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Maturational timing, physical self-perceptions and physical activity in UK Adolescent females: Investigation of a mediated effects model

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posted on 25.06.2020, 08:02 by S Cumming, D Harrington, M Davies, C Edwardson, T Gorely, K Khunti, A Rowlands, T Yates, L Sherar

Background: Advanced (early) biological maturation may be a risk factor for inactivity among adolescent girls. The aim of the present paper was to test the mediational effects of body attractiveness and physical self-worth on the relationship between biological maturity and accelerometer assessed moderate-to-vigorous physical activity (MVPA) in a large multi-ethnic sample of girls from the Midlands area in the UK (11-14 years).

Methods: Biological maturity (predicting age at peak height velocity (APHV)); self-perceptions of body attractiveness, physical self-worth, and minutes spent in MVPA were assessed in 1062 females aged 11 to 14 years.

Results: Structural equation modeling using maximum likelihood estimation and boot- strapping procedures supported the hypothesized model. Later maturation predicted higher perceptions of body attractiveness (β=.25, p<.001) which, in turn, predicted higher perceptions of physical self-worth (β=.91, p<.001) and, significantly higher MVPA (β=.22, p<.001). Examination of the bootstrap-generated bias-corrected confidence intervals suggested that perceptions of body attractiveness and physical self-worth partially mediated a positive association between predicted APHV and MVPA (β=.05, p<.001).

Conclusions: Greater biological maturity (i.e. early maturity) in adolescent girls is associated with less involvement in MVPA and appears to be partly explained by lower perceptions of body attractiveness and physical self-worth. Physical activity interventions should consider girls perceptions of their pubertal related physiological changes during adolescence, particularly among early maturing girls.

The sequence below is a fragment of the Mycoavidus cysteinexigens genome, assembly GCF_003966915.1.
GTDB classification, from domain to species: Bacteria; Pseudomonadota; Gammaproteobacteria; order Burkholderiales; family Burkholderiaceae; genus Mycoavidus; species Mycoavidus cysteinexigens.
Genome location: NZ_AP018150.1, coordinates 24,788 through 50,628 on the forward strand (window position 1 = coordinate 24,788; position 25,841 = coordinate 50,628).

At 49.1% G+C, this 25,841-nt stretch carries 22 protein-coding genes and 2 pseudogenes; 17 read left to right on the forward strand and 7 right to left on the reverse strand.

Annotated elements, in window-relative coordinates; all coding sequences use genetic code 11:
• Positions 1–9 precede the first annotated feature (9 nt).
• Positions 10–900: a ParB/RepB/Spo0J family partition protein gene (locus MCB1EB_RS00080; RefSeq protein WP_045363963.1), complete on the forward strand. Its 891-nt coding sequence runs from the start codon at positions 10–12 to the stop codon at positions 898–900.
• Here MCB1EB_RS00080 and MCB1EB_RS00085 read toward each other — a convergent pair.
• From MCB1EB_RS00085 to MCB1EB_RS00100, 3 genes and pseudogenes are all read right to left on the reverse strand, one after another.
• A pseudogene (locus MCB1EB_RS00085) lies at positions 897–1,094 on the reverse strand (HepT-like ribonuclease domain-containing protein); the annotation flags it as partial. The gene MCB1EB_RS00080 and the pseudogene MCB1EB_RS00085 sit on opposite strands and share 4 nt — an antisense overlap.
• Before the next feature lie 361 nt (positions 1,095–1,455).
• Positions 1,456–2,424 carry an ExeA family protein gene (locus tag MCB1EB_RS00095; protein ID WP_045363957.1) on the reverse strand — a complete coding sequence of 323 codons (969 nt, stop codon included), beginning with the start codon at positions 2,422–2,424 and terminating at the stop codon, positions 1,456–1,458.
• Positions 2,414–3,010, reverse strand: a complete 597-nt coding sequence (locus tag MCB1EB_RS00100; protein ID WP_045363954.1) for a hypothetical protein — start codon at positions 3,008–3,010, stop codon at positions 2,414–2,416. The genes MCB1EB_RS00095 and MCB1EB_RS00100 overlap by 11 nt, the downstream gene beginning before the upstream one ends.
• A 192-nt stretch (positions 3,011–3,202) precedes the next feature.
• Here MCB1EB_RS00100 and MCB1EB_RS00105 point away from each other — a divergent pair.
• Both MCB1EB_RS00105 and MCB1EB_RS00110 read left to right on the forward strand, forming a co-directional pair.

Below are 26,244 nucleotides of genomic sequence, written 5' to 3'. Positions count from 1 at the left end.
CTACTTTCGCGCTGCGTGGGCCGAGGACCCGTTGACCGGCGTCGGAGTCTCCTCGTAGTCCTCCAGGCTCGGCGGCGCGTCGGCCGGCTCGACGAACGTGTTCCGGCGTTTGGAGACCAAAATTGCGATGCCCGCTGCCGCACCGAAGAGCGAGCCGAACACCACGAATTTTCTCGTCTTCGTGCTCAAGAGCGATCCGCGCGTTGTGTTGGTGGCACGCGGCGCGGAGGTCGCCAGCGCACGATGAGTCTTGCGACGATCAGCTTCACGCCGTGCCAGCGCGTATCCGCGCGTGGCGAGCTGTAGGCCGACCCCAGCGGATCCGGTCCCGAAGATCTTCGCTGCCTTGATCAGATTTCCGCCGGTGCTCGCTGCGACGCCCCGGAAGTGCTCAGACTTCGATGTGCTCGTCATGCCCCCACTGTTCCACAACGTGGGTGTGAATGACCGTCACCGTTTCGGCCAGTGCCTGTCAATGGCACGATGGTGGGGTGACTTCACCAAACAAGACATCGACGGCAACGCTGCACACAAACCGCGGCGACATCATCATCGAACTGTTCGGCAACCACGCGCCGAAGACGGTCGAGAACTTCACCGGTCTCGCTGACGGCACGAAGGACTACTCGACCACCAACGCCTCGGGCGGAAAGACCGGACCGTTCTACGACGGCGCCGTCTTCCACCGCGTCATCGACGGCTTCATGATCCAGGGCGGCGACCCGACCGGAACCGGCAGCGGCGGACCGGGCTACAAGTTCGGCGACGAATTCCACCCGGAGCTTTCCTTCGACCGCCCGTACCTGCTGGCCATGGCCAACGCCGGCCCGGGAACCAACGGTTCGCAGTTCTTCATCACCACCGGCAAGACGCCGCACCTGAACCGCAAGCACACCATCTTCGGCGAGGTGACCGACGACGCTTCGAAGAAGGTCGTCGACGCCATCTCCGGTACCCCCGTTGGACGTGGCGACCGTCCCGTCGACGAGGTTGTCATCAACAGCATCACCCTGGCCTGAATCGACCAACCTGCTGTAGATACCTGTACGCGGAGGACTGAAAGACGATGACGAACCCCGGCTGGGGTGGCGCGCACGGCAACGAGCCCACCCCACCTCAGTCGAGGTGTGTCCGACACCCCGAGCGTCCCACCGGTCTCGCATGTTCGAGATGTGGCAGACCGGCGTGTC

Funding

The study which this analysis is based on was funded by the National Institute for Health Research (NIHR), Public Health Research Programme [13/90/30] Professors Davies and Khunti are NIHR Senior Investigators. University of Leicester authors are supported by the NIHR Leicester-Loughborough Biomedical Research Unit (2012–2017), the NIHR Leicester Biomedical Research Centre (2017–2022) and the Collaboration for Leadership in Applied Health Research and Care (CLAHRC) East Midlands. The Girls Active study was undertaken in collaboration with the Leicester Clinical Trials Unit a UKCRC-registered clinical trials unit in receipt of NIHR CTU support funding and the Youth Sport Trust.

History

Citation

Annals of Human Biology, 2020, 47 - Issue 4: Special issue: Human Biology of Physical Activity, pp. 384-390

Author affiliation

Diabetes Research Centre, Leicester General Hospital

Version

AM (Accepted Manuscript)

Published in

Annals of Human Biology

Volume

47

Issue

4

Pagination

384-390

Publisher

Taylor & Francis

issn

0301-4460

Acceptance date

01/06/2020

Copyright date

2020

Available date

30/09/2021

Language

en

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